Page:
This is opinion and not fact. Leslie Soden is filled with her own importance.

Ken Lassman 11 months ago

"This is opinion and not fact." Yes, I suppose so. The fact is that human activity-induced climate change is occurring, a fact established beyond a reasonable doubt by the scientific community. Whether or not this is the single greatest threat/economic economic opportunity our nation faces is a matter of opinion; however the opinion that it constitutes a serious threat to our nation is an opinion shared by the military:

and the Center for Disease Control:

and the Department of Commerce:

to say nothing of a bunch of national and international corporations:

so Leslie Soden has chosen to support an opinion that is shared by very good company indeed. Thanks Leslie, thanks City Commission, for aligning yourselves with the reasonable, evidenced driven conclusions of the forward-thinking, patriotic majority of Americans, indeed with the majority of humanity across the planet. Declaring such alignment at this crucial time in our civilization is critical if we are to succeed in mitigating the worst of the effects of climate change in the coming years and decades.

Dorothy Hoyt-Reed 11 months ago

Well, the people in Alaska whose town is sinking into the ocean, might not be an opinion. And the people of Syria, Yemen, South Sudan, and Nigeria might disagree with you. And their plight even affects us and Europe. Where do you think all these refugees are coming from? Why do you think their governments are in disarray. When there was plenty of rain and food, no problems. Then crops fail, and ignorant, greedy governments fail to do anything to feed their people, so rebellion breaks out. People leave, because their is no food and crazies are shooting at them, instead of looking for solutions. And is it opinion that Florida, as close as you can get to tropical in mainland US, is fighting wild fires? And the ranchers in Kansas who lost all their cattle is an "opinion"?

Go back to school and learn the difference, please.

Richard Heckler 11 months ago

Netflix presents Emmy winning host Bill Nye who brings experts to his lab for a talk show exploring scientific issues that touch our lives . Among them global warming which is moving climate change into our backyards all over the world.

Bill Nye presents this information in such a fashion that all can understand.

Koch Oil and Exxon Mobil spend millions on misinformation which no doubt is billed to we consumers at the gas pump.

Richard Heckler 11 months ago

=== April 20: Criminal Charges Filed Against 3 Officials Michigan's attorney general, Bill Schuette, announces that three people will face charges — the first criminal charges leveled against officials over the lead crisis.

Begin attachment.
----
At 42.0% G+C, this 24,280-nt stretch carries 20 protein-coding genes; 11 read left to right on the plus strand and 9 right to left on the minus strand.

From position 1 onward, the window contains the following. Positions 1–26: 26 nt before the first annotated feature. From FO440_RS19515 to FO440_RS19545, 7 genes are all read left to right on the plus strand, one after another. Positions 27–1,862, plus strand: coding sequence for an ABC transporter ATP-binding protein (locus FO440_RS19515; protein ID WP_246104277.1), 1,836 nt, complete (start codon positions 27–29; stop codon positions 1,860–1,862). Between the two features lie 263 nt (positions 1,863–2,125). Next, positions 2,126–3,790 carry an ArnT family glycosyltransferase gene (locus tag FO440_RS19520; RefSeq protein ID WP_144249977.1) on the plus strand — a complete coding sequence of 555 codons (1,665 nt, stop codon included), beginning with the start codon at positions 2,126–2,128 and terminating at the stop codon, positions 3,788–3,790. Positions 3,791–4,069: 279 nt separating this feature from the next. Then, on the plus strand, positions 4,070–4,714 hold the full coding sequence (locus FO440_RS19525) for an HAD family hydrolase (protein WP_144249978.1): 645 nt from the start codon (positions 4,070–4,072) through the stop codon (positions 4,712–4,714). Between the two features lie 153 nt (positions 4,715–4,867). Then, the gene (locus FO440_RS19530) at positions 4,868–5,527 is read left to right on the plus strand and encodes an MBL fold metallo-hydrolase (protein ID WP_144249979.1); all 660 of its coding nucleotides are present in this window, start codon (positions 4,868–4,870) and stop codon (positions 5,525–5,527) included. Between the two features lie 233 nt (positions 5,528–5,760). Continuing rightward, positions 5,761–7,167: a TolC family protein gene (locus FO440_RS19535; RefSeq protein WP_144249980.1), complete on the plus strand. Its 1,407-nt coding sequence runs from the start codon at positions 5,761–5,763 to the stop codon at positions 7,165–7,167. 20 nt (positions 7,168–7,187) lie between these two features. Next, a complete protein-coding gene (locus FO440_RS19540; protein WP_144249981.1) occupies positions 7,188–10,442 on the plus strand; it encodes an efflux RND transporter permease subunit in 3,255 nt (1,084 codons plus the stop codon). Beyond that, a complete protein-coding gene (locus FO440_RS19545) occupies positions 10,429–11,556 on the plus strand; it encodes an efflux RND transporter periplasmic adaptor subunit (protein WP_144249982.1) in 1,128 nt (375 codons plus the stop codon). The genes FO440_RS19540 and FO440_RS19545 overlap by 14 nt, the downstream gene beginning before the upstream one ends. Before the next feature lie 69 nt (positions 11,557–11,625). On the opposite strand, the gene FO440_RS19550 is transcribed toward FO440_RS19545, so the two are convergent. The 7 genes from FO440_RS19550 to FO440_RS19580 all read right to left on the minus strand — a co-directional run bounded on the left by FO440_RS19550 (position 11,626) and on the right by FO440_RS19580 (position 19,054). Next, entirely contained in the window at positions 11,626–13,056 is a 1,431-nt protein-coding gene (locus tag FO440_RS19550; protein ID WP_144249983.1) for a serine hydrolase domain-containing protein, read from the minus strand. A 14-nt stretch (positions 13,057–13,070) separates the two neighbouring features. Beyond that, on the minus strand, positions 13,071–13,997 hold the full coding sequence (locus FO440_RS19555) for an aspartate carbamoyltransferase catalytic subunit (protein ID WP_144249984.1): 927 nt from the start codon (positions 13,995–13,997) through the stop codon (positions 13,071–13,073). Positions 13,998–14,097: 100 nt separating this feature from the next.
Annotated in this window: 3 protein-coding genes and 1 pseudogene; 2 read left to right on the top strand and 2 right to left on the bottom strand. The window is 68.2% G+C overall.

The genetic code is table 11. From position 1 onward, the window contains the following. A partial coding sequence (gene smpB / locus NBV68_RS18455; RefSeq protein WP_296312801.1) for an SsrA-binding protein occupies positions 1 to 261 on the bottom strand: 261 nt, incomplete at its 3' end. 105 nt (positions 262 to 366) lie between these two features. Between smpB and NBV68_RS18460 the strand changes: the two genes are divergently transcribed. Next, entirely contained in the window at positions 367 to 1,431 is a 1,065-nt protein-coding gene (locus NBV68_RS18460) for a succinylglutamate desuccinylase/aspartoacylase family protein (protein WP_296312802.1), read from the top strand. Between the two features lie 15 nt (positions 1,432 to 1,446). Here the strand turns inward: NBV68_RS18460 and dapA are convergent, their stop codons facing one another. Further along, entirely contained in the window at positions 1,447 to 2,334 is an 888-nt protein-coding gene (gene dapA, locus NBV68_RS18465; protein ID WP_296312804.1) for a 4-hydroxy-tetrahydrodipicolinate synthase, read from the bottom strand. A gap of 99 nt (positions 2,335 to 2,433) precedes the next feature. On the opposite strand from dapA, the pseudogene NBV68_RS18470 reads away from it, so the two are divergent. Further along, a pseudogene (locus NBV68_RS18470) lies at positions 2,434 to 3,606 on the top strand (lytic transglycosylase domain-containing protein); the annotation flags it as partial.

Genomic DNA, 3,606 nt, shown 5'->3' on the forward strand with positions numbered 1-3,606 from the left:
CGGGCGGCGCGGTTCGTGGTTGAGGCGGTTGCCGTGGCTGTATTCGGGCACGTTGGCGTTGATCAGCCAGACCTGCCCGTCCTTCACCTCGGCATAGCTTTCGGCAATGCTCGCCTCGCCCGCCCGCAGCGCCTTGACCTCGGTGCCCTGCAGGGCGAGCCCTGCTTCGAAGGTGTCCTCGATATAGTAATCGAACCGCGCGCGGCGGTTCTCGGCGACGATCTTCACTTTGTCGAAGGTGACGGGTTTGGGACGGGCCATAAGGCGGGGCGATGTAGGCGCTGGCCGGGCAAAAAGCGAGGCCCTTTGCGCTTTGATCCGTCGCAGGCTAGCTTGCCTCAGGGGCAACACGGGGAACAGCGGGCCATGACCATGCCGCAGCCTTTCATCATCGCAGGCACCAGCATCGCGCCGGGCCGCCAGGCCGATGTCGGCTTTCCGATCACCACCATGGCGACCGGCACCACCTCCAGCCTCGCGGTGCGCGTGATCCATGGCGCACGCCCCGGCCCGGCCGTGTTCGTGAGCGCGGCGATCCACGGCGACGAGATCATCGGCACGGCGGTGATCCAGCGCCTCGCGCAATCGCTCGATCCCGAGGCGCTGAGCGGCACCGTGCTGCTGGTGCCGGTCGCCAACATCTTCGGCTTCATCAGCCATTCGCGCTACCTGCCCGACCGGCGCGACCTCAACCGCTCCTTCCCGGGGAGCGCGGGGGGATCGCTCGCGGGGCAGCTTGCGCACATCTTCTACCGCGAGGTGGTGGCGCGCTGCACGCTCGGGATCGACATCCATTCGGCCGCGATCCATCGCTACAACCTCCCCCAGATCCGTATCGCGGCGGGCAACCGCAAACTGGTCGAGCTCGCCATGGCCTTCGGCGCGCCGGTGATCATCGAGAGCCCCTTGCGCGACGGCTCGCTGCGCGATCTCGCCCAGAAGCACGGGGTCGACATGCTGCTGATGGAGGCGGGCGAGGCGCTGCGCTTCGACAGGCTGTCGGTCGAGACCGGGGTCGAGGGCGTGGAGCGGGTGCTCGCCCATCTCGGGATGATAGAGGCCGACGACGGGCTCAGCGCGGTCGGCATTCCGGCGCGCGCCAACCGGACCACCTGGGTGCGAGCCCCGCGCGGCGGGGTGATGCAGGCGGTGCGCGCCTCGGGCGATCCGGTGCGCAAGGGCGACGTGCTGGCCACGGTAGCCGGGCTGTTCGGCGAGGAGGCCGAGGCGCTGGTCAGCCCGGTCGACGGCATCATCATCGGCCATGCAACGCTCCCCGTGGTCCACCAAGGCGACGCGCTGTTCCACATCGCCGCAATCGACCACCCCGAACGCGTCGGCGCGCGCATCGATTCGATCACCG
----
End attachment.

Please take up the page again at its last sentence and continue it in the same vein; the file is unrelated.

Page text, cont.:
Stephen Busch and Michael Prysby are state officials at the MDEQ. City employee Michael Glasgow is Flint's water quality supervisor. As the Two-Way reported, the three "face felony charges including misconduct, neglect of duty and conspiracy to tamper with evidence. They've also been charged with violating Michigan's Safe Drinking Water Act."

=== June 22: Lawsuit Filed Against 2 Corporations Schuette announced that his office is suing two companies involved in Flint's crisis, and he says the damages could reach hundreds of millions of dollars.

Veolia, a French company, was hired by the city as a water-quality consultant in 2015. Texas-based firm Lockwood, Andrews & Newnam was originally hired in 2011 and helped to operate the water treatment plant using the Flint River. The civil lawsuit accuses both firms of negligence and public nuisance, and also accused Veolia of fraud.

"In Flint, Veolia and LAN were hired to do a job and failed miserably," Schuette told reporters at a news conference. "They failed miserably in their job — basically botched it, didn't stop the water in Flint from being poisoned. They made it worse, that's what they did."

=== July 29: Criminal Charges Filed Against 6 Officials Schuette announced criminal charges against six more current and former state employees, bringing the total number of people charged to nine.

Liane Shekter-Smith is the former director of the drinking water and municipal assistance office within the MDEQ. She and two subordinates, Adam Rosenthal and Patrick Cook, allegedly misled officials about Flint's water treatment plant, which was not in compliance with lead and copper rules.

The other three people charged are current or former employees of the Michigan Department of Health and Human Services. The director of the child health unit, Nancy Peeler, her subordinate, Robert Scott, and a state epidemiologist Corinne Miller allegedly failed to release a report that showed unsafe lead levels in the blood of Flint children.

All six are charged with misconduct in office, conspiracy, and willful neglect of duty. Rosenthal is also charged with tampering with evidence, for allegedly requesting water tests that did not show elevated lead.

Richard Heckler 11 months ago

DETROIT — The emergency manager for Flint, Michigan, appointed by Gov. Rick Snyder in 2012, rejected using the city’s river as drinking water after consulting with the state’s environmental protection agency.

Snyder appointed Ed Kurtz to be Flint’s second emergency manager and Kurtz selected Jerry Ambrose to be the city’s chief financial officer. Both men were tasked by the Republican governor’s administration with restructuring the city’s government to save money after it was in danger of becoming insolvent. One cost-saving measure considered was to quit buying municipal water from Detroit.

In a civil deposition not reported until now, Ambrose testified under oath that emergency manager Kurtz considered a proposal to use the Flint River, discussed the option with the Michigan Department of Environmental Quality, and then rejected it.